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Using Waste in Unique Ways

  Robert Currie

 

 

By Robert Currie
Director, Environment, Health & Safety
Baxter International Inc.
Deerfield, IL



Since the establishment of its first waste reduction goals in 1996, Baxter Healthcare Corporation has made minimizing waste one of its top environmental priorities—sometimes by using waste in unique ways.

One of Baxter’s sustainability priorities and goals for 2015 is to reduce total waste generation 30%, indexed to revenue from 2005 baseline. Because Baxter sites generate different types of waste, the company’s total waste goal, which combines non-hazardous and regulated waste, encourages each site to focus on reduction efforts for waste streams most relevant to its own operations.

Baxter identifies its leading opportunitiesto decrease waste based on factors including the highest volume and cost waste streams across the company, facilities that produce the most waste, and sites with particularly strong improvement potential. Baxter has operations, including offices and manufacturing/distribution facilities, in 65 countries.

  

Reduce, reuse, recycle

One of Baxter’s more significant regulated waste streams, classified as a medical waste, is waste plasma. Plasma-based operations, including plasma processing facilities, generate blood-derived protein wastes that present few opportunities for source reduction or reuse. In 2011, Baxter's Environment, Health & Safety team at the company's site in Los Angeles collaborated with an external waste management company to develop a comprehensive waste management program to address this waste stream. The team’s efforts led to several new initiatives.

An electricity source: The plasma paste, which had been classified as biohazardous medical waste, autoclaved and then disposed of in a landfill, is now sent to the East Bay Municipal Utility District in Oakland, CA. The site uses a multiple-stage process to remove biosolids from the water and then “digest” or break down the remaining biological materials in Baxter’s plasma waste stream and other non-Baxter waste sources using microbes in an anaerobic digester. This process generates methane gas, which is used as a source to generate electricity that provides about 90% of the wastewater treatment plant's electricity needs (including the energy derived from non-Baxter waste sources). Surplus electricity not needed by the wastewater treatment facility is directed back to the local electrical utility grid.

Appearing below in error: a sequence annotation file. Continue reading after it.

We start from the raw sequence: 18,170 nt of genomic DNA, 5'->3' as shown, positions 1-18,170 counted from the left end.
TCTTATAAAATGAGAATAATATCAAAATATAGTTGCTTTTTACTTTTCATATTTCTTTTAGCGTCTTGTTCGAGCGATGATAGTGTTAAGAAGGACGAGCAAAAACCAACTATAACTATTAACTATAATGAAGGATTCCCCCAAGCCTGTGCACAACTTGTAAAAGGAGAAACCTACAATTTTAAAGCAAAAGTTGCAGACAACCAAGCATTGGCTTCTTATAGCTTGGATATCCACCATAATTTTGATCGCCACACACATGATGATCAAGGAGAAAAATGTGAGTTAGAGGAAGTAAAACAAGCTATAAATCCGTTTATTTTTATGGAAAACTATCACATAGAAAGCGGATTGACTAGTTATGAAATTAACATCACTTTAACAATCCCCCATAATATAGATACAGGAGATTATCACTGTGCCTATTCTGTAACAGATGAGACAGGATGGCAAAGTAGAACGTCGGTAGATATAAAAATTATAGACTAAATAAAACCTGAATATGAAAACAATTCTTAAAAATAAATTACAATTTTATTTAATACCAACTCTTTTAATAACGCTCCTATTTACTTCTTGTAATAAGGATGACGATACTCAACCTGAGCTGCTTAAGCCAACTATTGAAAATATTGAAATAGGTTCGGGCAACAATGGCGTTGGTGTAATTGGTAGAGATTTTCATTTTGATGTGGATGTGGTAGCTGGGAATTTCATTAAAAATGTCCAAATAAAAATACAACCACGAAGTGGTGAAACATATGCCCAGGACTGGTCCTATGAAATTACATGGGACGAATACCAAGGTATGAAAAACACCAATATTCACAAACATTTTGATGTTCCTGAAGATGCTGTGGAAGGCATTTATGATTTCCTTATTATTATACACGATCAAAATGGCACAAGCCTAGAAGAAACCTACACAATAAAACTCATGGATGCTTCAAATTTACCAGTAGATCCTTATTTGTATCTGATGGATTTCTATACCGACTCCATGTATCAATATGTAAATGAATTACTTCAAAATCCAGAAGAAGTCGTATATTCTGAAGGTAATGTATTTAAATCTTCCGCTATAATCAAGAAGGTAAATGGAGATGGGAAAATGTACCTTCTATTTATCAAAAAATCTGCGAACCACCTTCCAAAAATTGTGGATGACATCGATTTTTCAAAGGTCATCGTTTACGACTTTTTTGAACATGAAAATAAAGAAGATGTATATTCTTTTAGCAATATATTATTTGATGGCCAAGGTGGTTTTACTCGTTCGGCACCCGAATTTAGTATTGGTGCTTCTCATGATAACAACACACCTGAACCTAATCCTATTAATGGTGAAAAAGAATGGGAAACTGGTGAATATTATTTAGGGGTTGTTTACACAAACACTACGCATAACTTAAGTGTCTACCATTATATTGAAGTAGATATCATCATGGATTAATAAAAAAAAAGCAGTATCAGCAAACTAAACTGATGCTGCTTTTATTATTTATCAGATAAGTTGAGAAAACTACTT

Fertilizer: In addition to the plasma paste itself, related Baxter waste streams including waste albumin and 24% alcohol solution not sent to Baxter’s on-site alcohol recovery still, are processed in the digester and therefore no longer are considered waste but rather material for reuse. After centrifuges remove water from the remaining digested biosolids, the residual materials are recycled as fertilizer for use on non-food crop agricultural fields.

Reusable plastics: Plastic bottles and bags that hold the plasma paste, as well as other plastics that have contact with these materials, are drained, shredded or reground, and then recycled into reusable plastics, as opposed to previously being sent to a landfill.

In 2012, about 1000 metric tons of material from Baxter’s Los Angeles site that would have previously been disposed as medical waste was instead reused or recycled, producing useful materials and generating nearly 80,000 kW of electricity.

 

Green Boilers

Baxter’s site in Alathur, India, produces intravenous (IV) solution products. For several years this location used Grade 6 heavy fuel oil for both of its on-site boilers to generate steam to support the manufacturing process. In 2011, the facility switched one of its two boilers to a “green boiler,” which uses a local biomass fuel—a renewable energy source—instead of fuel oil. The biomass fuel consists of coconut and rice husks as well as sugar cane remnants. During the first five months of use, the converted boiler produced about 16,400 gigajoules of energy, approximately 26% of the total energy used by the site during this period.

Also in India, in 2011 Baxter’s Waluj facility, which produces IV and Renal solutions products, contracted with a third party to own and operate a green boiler on Baxter’s property. The boiler, which began operating in February 2012, uses a locally available renewable energy source, composed of residual biomass material from the sugar cane and cotton industries. This system, which previously used fuel oil, will realize similar benefits to the green boiler at Baxter’s Alathur location. By using what was once someone else’s waste, the system is expected to provide 100% of the site’s steam energy needs while contributing to the local economy.

 

Non-hazardous waste reduction

Plastic scrap continues to be Baxter’s largest waste stream, generating roughly one-third of the company’s non-hazardous waste. Baxter’s Corporate Environmental Engineering group identified opportunities to reduce plastic waste generation at the source through a systematic approach that emphasizes continual improvement and draws on Lean and Six Sigma tools. The company is already beginning to see the success of these efforts.

 

  • Australia - Baxter’s Toongabbie facility organized five teams to work on opportunities related to manufacturing: bag sealing, extrusion, packing, filling and bottles. The teams reduced plastic scrap per unit of production by 1% during 2011.

 

  • Costa Rica - Baxter’s Cartago facility strengthened existing plastic scrap measurement systems in its manufacturing and finished product packing areas. Through these efforts, the facility achieved significant reductions in plastic scrap generation.

 

For more information on the company’s waste reduction efforts, check out Baxter’s latest Sustainability Report.

 


Published Date : 2/25/2013

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